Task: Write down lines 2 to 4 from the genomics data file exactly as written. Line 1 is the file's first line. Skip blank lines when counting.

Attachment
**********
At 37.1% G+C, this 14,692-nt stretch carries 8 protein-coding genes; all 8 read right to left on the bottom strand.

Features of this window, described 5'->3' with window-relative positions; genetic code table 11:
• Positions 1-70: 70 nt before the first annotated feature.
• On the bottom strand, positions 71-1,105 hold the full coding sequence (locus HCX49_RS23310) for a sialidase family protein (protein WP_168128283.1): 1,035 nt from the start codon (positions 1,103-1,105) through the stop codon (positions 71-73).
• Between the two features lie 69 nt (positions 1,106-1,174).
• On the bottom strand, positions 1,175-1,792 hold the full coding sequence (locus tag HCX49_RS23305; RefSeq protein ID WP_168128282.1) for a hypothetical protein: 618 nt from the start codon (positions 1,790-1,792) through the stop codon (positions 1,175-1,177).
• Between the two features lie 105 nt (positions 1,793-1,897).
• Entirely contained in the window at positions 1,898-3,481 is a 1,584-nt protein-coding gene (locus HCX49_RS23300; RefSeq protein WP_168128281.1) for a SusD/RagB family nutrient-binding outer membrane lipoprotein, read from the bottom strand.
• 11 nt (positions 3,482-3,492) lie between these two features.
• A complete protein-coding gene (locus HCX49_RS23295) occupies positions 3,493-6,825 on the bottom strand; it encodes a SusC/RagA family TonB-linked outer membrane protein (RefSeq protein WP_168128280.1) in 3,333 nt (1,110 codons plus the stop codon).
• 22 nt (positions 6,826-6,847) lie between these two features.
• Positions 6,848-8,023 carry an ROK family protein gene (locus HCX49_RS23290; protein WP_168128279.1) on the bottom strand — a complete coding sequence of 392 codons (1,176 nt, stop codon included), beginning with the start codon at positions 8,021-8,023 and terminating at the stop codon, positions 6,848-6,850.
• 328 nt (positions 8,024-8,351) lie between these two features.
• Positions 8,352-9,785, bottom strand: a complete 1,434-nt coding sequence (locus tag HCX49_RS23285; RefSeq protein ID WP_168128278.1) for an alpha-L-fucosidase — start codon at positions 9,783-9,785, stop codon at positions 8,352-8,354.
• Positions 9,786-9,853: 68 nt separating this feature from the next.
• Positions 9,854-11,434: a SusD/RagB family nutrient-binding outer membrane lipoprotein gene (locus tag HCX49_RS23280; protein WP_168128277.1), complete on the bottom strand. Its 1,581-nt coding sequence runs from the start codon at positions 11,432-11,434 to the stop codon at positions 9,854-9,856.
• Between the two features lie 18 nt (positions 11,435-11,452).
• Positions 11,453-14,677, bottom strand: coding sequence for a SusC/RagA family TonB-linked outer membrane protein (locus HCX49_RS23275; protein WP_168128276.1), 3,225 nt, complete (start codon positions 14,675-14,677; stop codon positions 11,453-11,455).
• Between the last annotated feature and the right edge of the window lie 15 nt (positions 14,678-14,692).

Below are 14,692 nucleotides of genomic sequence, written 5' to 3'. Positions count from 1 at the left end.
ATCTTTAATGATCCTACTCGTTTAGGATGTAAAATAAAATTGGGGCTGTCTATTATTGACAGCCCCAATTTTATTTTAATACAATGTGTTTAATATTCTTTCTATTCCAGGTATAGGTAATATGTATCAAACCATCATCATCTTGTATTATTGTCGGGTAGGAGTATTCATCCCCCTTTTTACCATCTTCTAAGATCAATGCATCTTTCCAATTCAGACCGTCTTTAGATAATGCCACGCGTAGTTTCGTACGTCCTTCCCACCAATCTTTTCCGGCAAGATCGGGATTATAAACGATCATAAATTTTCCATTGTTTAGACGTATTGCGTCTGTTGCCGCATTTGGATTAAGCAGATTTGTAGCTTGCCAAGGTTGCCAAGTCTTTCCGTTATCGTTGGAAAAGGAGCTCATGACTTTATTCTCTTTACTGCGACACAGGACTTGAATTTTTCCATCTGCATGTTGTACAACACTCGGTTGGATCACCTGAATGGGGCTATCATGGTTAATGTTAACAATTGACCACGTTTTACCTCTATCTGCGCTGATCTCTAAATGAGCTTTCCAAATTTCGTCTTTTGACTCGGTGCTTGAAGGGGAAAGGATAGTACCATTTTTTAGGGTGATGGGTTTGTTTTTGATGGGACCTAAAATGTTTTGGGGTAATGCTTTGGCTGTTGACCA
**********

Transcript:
Features of this window, described 5'->3' with window-relative positions; genetic code table 11:
• Positions 1-70: 70 nt before the first annotated feature.
• On the bottom strand, positions 71-1,105 hold the full coding sequence (locus HCX49_RS23310) for a sialidase family protein (protein WP_168128283.1): 1,035 nt from the start codon (positions 1,103-1,105) through the stop codon (positions 71-73).